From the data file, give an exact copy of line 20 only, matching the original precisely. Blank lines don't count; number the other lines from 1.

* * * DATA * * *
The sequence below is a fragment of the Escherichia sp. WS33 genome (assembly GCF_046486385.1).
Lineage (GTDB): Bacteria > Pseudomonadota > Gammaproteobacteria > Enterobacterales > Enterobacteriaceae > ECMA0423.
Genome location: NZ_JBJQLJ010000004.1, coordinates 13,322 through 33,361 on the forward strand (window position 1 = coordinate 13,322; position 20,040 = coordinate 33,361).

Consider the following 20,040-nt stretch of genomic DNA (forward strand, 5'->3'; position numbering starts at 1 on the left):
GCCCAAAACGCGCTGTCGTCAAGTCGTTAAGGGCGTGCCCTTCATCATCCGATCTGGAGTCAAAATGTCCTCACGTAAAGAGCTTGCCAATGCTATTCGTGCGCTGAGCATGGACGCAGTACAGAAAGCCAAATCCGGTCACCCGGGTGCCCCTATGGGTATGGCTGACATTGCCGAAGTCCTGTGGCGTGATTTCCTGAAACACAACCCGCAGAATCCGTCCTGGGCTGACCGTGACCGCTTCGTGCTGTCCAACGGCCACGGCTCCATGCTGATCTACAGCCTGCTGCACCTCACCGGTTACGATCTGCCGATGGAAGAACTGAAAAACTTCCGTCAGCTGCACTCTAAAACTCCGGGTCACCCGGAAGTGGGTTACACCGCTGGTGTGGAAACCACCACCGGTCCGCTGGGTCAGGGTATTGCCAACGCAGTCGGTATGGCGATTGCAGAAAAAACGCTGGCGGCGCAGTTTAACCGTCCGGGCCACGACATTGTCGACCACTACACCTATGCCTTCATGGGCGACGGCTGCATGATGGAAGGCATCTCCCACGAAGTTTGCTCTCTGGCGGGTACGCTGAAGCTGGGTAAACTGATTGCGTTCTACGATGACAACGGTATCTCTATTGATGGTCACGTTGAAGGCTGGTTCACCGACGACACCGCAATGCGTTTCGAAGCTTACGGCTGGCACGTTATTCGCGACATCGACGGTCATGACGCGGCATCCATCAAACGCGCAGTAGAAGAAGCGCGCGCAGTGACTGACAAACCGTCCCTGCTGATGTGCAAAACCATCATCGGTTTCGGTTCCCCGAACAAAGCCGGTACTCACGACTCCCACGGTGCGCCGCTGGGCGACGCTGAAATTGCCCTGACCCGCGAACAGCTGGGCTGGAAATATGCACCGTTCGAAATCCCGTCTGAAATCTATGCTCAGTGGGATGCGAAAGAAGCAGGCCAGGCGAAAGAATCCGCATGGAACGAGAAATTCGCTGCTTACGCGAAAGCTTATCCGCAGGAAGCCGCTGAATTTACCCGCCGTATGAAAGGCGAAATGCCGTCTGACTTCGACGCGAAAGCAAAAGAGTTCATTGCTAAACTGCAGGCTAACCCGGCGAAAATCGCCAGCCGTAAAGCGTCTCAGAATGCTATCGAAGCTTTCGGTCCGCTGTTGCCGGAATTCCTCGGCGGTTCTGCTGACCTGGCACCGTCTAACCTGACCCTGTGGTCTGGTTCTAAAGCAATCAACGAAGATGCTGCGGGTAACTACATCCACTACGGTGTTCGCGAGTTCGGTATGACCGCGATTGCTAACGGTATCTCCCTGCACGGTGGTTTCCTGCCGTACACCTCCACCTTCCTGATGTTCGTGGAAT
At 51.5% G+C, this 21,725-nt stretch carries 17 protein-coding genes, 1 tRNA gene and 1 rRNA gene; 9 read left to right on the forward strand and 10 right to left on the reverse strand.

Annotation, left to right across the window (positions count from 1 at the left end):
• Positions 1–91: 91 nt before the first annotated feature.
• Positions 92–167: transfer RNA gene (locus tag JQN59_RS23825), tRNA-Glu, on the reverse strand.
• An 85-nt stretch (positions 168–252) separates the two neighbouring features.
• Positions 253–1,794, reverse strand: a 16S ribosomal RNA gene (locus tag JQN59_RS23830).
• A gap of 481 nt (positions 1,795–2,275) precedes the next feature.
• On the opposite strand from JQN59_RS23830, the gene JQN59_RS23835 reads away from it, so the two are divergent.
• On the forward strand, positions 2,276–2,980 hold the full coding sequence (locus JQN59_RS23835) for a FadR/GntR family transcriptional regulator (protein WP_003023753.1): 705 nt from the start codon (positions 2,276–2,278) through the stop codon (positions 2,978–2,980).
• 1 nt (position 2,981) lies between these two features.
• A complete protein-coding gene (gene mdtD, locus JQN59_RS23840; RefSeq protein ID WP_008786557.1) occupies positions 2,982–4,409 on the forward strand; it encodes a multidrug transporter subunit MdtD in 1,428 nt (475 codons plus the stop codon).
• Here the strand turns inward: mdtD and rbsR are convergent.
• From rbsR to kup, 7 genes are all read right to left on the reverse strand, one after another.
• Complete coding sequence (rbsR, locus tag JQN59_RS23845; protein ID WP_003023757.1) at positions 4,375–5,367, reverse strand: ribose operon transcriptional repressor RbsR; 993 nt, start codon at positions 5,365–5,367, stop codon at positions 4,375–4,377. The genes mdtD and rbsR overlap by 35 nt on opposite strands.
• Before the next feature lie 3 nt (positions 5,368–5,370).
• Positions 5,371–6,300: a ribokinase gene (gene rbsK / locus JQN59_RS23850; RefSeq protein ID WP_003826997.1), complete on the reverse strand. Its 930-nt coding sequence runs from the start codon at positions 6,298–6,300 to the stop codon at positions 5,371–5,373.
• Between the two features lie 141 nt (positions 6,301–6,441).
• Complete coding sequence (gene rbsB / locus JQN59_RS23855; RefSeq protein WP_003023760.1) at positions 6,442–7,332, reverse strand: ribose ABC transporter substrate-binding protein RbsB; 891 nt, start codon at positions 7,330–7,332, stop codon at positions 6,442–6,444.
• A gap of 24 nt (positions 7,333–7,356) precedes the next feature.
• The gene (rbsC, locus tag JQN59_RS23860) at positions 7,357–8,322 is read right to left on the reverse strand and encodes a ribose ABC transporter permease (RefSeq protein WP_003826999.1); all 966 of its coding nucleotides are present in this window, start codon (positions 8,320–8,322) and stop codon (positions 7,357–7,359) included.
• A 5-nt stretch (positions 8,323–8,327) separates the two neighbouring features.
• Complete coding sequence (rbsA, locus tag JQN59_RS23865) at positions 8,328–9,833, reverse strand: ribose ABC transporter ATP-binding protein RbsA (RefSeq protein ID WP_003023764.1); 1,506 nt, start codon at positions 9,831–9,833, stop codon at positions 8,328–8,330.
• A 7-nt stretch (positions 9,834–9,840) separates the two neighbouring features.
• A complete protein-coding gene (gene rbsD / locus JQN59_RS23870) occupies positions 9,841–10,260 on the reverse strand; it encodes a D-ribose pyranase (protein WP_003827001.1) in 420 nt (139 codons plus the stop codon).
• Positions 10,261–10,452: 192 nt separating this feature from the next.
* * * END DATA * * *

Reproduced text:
• Before the next feature lie 3 nt (positions 5,368–5,370).